Daniel Clasing and his 13-year-old gelding Houston (Reputed Testimony-Amnesty), debuted at the CCI4* level in 2013, snatching a 21st placing at Rolex Kentucky after an impressive double clear cross country round. Daniel and his girlfriend, Liv, a professional polo player, run a top-notch training operation in Maryland, where they focus on event and polo horses. This year, Daniel has tweaked his plan of attack on his path to Rolex and is eager to get the season rolling.
Houston enjoyed a lengthy break after Rolex last year, not competing again for the remainder of the year. This was entirely Daniel’s decision, as he felt it would be best to work on basics and mechanics before competing again. Daniel and Houston had four rails down in the show jumping at Rolex, and so Daniel took the opportunity to create a program where he could focus on perfecting technique and improving show jumping performance. “It was an opportunity to work on some things I wouldn’t normally do with Phillip,” Daniel said of working with his coach, Phillip Dutton. “I took (Houston) to some show jumping shows and just worked on my mechanics. When you’re preparing for an Advanced Horse Trial or a big three-day, it’s hard to work on a basic program. I hadn’t taken a break on purpose in awhile, so it was a great opportunity to work on other things.”
Daniel has also been working with dressage coach Mara DePuy on improving Houston’s gaits and lowering his overall dressage score. “(Houston) is a cross country star, but definitely a bit weak on the dressage and show jumping side. From a dressage standpoint, we’re always working to improve the quality of our horses and what they can put into a test. At Rolex, his score was representative of where his training was at the time. This year, I’m really hoping Mara comes with us, as I think that will make a big difference in helping us get ready.”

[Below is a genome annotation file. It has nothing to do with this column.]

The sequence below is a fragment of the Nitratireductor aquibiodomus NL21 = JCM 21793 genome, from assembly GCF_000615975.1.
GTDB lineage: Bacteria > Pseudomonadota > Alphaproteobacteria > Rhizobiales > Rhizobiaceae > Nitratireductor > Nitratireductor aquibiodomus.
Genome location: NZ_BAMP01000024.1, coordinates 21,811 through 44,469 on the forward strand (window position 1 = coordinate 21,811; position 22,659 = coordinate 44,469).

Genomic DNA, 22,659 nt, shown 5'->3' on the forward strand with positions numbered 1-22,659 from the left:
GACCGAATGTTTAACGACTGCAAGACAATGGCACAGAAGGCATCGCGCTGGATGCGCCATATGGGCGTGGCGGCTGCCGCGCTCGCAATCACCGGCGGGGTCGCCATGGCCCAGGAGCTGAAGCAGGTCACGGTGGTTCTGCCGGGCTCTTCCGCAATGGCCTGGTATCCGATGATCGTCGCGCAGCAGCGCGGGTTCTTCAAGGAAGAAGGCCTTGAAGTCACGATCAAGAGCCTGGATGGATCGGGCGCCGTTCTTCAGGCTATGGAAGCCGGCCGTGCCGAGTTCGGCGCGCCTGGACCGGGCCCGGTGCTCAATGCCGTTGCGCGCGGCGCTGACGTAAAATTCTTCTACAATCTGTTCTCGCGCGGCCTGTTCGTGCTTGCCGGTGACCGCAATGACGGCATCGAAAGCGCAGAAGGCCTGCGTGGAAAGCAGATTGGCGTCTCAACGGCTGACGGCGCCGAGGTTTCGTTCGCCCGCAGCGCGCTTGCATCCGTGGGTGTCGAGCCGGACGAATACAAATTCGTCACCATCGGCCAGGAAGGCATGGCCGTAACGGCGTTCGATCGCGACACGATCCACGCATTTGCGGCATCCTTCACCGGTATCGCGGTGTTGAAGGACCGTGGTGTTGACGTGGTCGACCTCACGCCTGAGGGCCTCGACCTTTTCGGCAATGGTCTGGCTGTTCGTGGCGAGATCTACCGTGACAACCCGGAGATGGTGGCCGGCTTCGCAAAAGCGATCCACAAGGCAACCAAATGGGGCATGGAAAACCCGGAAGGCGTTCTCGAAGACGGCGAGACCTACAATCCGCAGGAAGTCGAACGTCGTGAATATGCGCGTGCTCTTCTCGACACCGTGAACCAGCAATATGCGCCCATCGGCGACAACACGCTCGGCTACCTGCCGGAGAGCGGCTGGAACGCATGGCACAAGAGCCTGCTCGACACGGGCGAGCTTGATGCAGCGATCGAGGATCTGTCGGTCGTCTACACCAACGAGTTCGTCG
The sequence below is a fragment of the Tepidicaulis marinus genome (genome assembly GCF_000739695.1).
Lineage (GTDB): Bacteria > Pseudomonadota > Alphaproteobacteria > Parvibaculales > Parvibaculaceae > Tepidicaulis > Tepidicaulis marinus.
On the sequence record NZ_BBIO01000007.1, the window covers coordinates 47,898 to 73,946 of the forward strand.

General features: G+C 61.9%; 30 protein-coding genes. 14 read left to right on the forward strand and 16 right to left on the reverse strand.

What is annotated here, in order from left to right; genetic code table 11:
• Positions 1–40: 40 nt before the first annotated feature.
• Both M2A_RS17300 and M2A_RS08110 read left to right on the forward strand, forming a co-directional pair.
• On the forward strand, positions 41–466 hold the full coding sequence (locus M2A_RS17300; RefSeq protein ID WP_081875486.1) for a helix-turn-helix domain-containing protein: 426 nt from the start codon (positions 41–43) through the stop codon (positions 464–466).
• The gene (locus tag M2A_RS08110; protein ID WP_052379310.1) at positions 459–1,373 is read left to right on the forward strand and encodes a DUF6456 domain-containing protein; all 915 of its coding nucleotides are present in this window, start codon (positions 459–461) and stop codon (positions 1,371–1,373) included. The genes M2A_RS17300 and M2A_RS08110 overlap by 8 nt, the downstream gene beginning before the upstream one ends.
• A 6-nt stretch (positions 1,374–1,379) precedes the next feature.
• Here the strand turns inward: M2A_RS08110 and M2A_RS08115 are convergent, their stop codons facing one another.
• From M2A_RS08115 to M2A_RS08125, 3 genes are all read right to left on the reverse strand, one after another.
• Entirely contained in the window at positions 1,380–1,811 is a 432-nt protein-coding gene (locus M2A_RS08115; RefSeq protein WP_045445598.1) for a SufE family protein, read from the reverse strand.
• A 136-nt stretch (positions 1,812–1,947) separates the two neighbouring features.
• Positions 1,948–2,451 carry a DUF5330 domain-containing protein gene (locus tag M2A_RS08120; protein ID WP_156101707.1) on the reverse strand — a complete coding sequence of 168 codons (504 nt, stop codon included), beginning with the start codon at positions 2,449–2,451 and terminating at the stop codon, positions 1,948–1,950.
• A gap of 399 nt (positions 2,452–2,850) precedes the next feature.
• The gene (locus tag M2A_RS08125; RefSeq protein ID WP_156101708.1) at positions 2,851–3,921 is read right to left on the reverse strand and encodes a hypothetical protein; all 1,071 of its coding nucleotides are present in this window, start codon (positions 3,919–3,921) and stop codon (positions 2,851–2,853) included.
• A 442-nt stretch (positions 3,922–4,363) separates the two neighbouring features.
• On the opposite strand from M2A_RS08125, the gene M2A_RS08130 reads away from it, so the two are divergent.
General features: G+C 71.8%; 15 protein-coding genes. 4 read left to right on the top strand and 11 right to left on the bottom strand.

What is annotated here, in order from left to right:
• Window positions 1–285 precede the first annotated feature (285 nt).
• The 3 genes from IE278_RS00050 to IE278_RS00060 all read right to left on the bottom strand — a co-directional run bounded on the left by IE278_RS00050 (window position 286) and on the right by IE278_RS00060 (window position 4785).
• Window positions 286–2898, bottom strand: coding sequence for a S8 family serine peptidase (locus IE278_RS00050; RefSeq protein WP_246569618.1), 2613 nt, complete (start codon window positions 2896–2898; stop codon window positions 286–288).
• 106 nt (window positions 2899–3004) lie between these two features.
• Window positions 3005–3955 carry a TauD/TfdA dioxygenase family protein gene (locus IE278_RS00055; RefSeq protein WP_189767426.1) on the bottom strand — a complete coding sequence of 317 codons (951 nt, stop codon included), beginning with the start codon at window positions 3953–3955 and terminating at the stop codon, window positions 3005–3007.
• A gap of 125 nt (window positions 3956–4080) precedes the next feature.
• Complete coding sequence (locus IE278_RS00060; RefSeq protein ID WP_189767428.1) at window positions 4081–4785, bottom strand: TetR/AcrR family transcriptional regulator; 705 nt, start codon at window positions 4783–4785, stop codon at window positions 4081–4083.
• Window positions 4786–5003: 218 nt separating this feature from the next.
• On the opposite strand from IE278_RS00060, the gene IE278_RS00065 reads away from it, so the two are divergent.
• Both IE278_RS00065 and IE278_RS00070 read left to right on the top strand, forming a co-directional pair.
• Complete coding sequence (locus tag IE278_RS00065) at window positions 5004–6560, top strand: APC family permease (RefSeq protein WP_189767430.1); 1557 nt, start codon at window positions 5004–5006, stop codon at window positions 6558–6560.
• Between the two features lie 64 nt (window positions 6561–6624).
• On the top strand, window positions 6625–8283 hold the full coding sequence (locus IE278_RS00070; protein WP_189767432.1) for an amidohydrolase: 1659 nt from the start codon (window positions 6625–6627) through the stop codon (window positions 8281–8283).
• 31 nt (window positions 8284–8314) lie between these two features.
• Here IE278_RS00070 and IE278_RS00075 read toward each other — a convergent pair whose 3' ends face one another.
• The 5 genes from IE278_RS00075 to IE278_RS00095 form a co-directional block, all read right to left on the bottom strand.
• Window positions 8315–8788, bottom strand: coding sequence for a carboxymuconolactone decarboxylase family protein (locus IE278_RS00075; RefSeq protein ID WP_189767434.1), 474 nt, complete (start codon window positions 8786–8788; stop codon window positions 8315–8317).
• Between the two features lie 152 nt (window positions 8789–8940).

In his time spent going back to basics, Daniel has been able to notice a difference in his riding and how his horses respond. “It’s frustrating to work on mechanics and position, but I do feel that our show jumping is improving,” Daniel said. “Once you take what you were working on in the off-season and mix it in with your current program, you start to see results. I’m feeling like it’s much better now, and that he is responding to my half-halts better than he was last year.”
Going into his prep for Rolex this year, Daniel acknowledges that Houston tends to be a horse that is slower to start at the beginning of the season. He has made some changes to his routine, such as boarding at a barn with an indoor during the winter months and traveling to Aiken a month earlier to take advantage of better riding conditions. This enabled him to have more time to prepare Houston for early competition. Daniel also plans to up his warm-up game with the show jumping, as he felt that perhaps Houston was a bit too relaxed about the fences at Rolex.
When asked if his mental approach had changed at all since competing in his first Rolex, Daniel paused and thought for a moment. “I feel a bit less pressure this year,” he said. “Rolex is difficult because if you don’t make it, you wait a full calendar year to do an event like that again. But mentally, the goal is to treat it like any other three day. This year, having already done it once and having the competitions leading up to it mapped out takes a long a pressure off. The main goal, though, is to work on the quality of your dressage and jumping and not worry so much about the fact that it’s a four-star event. That helps take some of the pressure off of yourself.”